Poster Number B43G-0499. M. Lindsay 1 , C.Y.M. Lau 1 , G. Tetteh 1 , L. Snyder 2 , T.L. Kieft 2 , B. Sherwood Lollar 3 , L. Li 3 , S. Maphanga 4 , E. van Heerden 5 and T.C. Onstott 1
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M. Lindsay1, C.Y.M. Lau1, G. Tetteh1, L. Snyder2, T.L. Kieft2, B. Sherwood Lollar3, L. Li3, S. Maphanga4, E. van Heerden5 and T.C. Onstott1
1Princeton University - Department of Geosciences, 2New Mexico Tech, Department of Biology, 3University of Toronto - Department of Geology, 4Gold Fields Ltd., 5University of Free State - Department of BiotechnologyCharacterization of active members in C and N cycles in the subsurface environment of the Witwatersrand Basin
Fracture fluid from various depths and locations in Beatrix gold mine (Gold Fields Ltd.), located in the Welkom region on the 2.9 Ga Witwatersrand Basin of South Africa has been previously studied. Research has shown differential geochemistry data and distinctive community structure which varies from the dominance of different Proteobacterial classes in waters with paleometeoric 18O and 2H signatures including methanotrophs to one dominated by Firmicutes including Candidatus Desulforudis audaxviator-like taxa, which are associated with more saline waters with high concentrations of dissolved H2, hydrocarbons from water-rock reaction and 18O and 2H signatures above the Global Meteoric Water Line. Archaea seem to be a minority and all are euryarchaeota including methanogenic genera. The question is:Which of them are actively driving the subsurface C and N cycles?
At shaft 3 on level 26, 1.3 kmbls, fracture water from 42 m behind the tunnel wall located in the Main quartzite formation was collected and analyzed. The temperature, pH, Eh, dissolved O2 and salinity of this hydrocarbon-containing fracture water ranged from 35 to 38°C, 8.2 to 8.8, -30 to -100 mV, 0.3 to 30 M and 4.2 to 4.3 ppt, respectively. Gas comprised 60% CH4 and 20% N2. The same fracture formerly yielded Halicephalobus mephisto, the first reported subsurface nematode. Microorganisms were captured on filters in two field seasons. Defined by 16S rDNA, 2011 January sample contains -Proteobacteria (50%), Firmicutes (39%) and - and -Proteobacteria (7%). Of the Firmicutes, 90% were represented by Ca. D. audaxviator. All archaea detected are closestly related to sequences also reported from South African gold mines, with Crenarchaeota accounting for 77% of the clones. Prospective methane-oxidation and production were assessed by amplifying genes encoding for particulate methane monooxygenase alpha subunit (pmoA) and methyl-coenzyme M reductase alpha subunit (mcrA). PmoA genes of Type II methanotrophs were found three times more than Type I methanotrophs. A pmoA gene sequence represents 42% of the library matches only and is identical to a putative protein sequence annotated on Ca. D. audaxviator genome, but further analysis is required to validate its candidature of methanotrophy. The cluster of mcrA gene sequences is related to a novel group of anaerobic methanotrophs (ANME) defined by environmental sequences. 2011 July samples from the same borehole revealed an absence of Firmicutes. Two -Proteobacterial sequences dominated the bacterial 16S rDNA clone library, accounting for 54% and 25%. The first 16S rRNA clone library for the region confirmed a complete lack of Firmicutes and active Proteobacteria (71% -, 17% - and 6% -Proteobacteria). Only 3% of the active community is confidently inferred as methylotrophs while 22% belongs to N2 fixer Rhizobium sp. which has been demonstrated to stimulate methanotrophic growth and 28% is related to Polymorphum gilvum, which is known for n-alkane degradation.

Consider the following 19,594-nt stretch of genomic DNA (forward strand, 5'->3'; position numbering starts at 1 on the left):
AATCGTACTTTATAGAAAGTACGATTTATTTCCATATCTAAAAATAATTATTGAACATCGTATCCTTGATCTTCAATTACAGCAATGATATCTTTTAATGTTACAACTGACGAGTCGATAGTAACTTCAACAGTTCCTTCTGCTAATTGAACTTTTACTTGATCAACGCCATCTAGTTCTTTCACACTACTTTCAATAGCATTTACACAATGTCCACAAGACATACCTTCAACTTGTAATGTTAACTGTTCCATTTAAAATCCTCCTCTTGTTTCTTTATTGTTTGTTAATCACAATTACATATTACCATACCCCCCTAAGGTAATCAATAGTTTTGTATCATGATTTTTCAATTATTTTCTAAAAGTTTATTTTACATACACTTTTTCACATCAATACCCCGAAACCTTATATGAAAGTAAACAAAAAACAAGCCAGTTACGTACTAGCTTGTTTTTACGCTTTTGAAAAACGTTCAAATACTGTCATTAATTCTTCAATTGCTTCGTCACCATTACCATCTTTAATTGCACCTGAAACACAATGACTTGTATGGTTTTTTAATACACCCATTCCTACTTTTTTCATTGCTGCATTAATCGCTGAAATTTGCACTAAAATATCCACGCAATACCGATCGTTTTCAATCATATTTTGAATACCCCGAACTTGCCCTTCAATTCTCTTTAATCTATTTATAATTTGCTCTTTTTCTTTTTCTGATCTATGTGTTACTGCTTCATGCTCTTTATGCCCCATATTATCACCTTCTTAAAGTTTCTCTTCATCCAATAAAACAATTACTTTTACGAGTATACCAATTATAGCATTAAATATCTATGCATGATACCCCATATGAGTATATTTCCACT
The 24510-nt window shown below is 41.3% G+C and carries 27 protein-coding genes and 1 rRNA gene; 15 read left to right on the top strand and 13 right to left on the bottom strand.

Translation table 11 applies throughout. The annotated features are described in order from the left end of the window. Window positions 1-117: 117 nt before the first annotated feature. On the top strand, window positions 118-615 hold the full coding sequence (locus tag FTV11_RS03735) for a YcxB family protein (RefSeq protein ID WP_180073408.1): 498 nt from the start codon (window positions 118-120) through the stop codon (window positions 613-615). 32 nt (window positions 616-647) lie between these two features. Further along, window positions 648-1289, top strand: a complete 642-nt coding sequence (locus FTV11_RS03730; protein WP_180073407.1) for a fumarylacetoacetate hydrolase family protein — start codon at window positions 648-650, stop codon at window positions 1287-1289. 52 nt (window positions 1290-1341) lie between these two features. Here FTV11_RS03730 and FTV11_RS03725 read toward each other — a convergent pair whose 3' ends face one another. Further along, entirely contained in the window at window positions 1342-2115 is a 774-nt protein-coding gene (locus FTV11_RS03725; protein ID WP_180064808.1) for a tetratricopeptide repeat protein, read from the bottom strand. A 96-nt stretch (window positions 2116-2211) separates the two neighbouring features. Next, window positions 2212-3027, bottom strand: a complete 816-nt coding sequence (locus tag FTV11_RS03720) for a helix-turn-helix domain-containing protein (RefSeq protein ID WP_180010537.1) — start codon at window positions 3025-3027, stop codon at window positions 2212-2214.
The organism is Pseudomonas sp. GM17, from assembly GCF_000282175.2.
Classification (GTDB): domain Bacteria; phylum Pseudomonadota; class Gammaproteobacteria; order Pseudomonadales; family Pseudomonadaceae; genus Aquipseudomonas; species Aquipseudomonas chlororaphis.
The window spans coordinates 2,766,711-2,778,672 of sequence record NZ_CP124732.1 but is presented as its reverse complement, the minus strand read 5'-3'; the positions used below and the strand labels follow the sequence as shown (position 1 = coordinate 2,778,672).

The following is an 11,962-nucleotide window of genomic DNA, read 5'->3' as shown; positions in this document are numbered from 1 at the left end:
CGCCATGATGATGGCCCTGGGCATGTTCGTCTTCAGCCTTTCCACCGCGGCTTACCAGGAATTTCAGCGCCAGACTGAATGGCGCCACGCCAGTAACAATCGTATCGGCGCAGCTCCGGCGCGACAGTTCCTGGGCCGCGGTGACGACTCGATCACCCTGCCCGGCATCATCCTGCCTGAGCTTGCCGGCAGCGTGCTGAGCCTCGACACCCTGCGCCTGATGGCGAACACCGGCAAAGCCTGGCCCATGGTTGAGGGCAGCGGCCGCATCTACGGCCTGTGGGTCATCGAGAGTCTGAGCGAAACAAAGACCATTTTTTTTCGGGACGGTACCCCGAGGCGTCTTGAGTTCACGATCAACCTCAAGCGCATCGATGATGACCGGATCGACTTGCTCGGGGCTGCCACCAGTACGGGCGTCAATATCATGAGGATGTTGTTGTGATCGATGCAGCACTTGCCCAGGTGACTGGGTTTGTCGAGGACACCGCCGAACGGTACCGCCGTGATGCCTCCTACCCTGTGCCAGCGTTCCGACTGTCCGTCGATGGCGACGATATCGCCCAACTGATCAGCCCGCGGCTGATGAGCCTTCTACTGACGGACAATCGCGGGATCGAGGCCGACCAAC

Active members responsible for CH4 metabolism will be supported by presenting the results of archaeal 16S rRNA, pmoA, mcrA and nitrogenase gene diversities. The lack of Firmicutes in July samples could be attributed to collection methods: different filter membrane, faster flowrate but shorter sampling duration, and less total volume of water filtered.
Bacteria Clone Libraries
Archaea Clone Libraries
Figure 8. (Ward, 2004) Phylogenetic tree for mcrA genes. The blue sequences represent the dominant strains found in BE326 samples, and are part of Novel group 2. They are also related to the ANME (anaerobic methane oxidation) group, which could indicate that the mcrA gene for these organisms is reversed.
Table 1. Water chemistry of borehole waterBE326 as of July 2012
Figure 6. Archaeal compositions of BE326 borehole water in (A) DNA and (B) RNA samples collected in July 2011.